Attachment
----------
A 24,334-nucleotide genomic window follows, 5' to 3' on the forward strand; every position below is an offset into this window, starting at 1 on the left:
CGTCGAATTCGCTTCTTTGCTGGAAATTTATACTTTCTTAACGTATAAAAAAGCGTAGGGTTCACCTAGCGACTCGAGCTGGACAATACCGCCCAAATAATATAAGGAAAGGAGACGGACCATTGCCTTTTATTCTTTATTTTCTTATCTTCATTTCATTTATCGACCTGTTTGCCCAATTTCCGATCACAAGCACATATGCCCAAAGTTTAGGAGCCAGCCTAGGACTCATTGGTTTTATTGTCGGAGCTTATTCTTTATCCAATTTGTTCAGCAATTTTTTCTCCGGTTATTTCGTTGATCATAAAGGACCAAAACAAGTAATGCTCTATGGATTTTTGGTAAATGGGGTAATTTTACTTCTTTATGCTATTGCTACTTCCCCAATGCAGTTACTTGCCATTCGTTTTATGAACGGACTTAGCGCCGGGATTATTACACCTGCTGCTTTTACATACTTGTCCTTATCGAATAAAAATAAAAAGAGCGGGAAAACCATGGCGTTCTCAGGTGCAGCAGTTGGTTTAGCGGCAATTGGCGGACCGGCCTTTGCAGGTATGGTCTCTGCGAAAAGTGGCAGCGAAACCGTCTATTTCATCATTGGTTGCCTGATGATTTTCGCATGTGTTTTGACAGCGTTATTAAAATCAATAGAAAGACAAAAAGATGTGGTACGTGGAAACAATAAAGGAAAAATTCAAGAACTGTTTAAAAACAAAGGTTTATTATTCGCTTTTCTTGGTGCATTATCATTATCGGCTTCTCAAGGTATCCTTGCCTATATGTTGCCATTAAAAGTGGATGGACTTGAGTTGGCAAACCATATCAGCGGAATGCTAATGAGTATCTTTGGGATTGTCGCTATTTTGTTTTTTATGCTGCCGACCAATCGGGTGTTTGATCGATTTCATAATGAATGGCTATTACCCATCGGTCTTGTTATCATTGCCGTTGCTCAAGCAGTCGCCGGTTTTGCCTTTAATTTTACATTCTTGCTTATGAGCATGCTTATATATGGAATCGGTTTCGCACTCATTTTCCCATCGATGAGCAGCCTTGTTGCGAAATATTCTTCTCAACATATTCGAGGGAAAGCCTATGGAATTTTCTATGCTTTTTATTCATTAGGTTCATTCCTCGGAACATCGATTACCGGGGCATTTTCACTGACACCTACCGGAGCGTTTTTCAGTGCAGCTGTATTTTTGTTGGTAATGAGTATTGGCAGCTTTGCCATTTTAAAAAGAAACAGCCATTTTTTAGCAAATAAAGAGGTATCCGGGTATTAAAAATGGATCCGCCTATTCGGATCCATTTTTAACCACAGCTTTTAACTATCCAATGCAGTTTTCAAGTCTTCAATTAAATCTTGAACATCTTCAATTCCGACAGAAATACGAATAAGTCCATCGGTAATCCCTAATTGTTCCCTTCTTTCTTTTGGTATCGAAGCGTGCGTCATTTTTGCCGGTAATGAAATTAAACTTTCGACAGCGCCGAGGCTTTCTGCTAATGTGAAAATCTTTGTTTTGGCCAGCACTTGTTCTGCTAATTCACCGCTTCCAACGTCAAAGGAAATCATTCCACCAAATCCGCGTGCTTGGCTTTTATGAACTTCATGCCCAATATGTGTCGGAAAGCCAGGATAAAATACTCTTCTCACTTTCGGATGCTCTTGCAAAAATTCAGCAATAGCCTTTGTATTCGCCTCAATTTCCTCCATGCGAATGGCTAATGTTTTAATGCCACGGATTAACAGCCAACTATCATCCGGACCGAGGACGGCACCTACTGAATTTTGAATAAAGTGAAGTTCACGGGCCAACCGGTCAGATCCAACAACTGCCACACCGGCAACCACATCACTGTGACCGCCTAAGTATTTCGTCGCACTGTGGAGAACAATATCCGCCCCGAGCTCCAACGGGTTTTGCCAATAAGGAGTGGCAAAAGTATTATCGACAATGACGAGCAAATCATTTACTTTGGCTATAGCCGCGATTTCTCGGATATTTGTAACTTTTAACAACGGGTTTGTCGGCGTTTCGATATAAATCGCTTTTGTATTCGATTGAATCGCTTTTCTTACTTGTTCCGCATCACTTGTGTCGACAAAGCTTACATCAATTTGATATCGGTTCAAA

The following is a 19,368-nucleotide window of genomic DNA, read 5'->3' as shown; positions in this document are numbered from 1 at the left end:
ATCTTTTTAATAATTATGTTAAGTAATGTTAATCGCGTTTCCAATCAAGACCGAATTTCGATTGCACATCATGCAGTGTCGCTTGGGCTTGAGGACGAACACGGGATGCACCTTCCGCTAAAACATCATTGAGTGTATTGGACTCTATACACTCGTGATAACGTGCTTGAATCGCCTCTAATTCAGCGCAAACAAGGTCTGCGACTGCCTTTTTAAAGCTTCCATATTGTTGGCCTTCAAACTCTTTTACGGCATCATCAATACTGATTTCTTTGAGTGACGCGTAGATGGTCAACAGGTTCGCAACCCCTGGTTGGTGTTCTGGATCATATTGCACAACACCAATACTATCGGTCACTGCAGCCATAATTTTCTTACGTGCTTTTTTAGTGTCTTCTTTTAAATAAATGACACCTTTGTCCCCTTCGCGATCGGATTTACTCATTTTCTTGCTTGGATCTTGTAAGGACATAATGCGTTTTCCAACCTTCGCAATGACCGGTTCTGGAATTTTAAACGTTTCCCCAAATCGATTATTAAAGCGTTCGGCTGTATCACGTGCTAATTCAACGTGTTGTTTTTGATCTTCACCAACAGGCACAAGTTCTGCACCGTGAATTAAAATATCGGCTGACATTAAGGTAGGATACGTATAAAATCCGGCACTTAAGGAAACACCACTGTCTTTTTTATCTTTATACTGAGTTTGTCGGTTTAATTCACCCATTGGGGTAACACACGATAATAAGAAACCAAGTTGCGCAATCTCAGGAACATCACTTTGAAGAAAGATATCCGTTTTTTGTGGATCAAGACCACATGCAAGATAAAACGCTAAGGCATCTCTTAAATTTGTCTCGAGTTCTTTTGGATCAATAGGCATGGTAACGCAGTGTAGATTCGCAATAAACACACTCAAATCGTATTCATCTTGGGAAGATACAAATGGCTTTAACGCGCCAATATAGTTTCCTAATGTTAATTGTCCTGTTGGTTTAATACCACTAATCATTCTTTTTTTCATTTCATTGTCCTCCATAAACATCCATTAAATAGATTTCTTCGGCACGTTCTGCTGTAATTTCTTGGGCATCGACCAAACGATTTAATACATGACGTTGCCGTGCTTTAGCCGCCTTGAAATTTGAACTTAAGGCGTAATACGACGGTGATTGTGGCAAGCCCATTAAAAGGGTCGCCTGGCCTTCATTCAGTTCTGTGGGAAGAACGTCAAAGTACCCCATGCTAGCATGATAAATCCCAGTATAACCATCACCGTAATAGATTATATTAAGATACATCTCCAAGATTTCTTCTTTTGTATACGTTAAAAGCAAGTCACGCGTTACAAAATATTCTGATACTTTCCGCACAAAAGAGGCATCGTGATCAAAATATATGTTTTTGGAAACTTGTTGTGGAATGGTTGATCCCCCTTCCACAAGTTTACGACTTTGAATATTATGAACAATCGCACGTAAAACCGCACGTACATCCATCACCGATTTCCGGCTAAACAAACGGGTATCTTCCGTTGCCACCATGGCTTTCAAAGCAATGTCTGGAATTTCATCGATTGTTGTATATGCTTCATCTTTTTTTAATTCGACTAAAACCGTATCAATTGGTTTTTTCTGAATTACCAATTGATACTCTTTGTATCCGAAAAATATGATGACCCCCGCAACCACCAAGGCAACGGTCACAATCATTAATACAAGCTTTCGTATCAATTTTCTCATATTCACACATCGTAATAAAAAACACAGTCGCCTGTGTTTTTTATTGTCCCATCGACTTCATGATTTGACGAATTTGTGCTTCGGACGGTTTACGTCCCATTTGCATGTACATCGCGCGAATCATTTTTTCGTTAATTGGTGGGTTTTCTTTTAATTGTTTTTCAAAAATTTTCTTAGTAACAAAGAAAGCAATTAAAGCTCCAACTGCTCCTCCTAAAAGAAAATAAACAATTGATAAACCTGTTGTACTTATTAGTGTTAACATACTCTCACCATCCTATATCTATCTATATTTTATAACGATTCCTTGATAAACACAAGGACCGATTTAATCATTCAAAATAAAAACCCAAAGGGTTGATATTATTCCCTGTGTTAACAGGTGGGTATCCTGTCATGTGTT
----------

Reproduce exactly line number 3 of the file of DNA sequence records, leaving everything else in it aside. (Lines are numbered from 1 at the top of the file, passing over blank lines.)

The following is a 19,368-nucleotide window of genomic DNA, read 5'->3' as shown; positions in this document are numbered from 1 at the left end: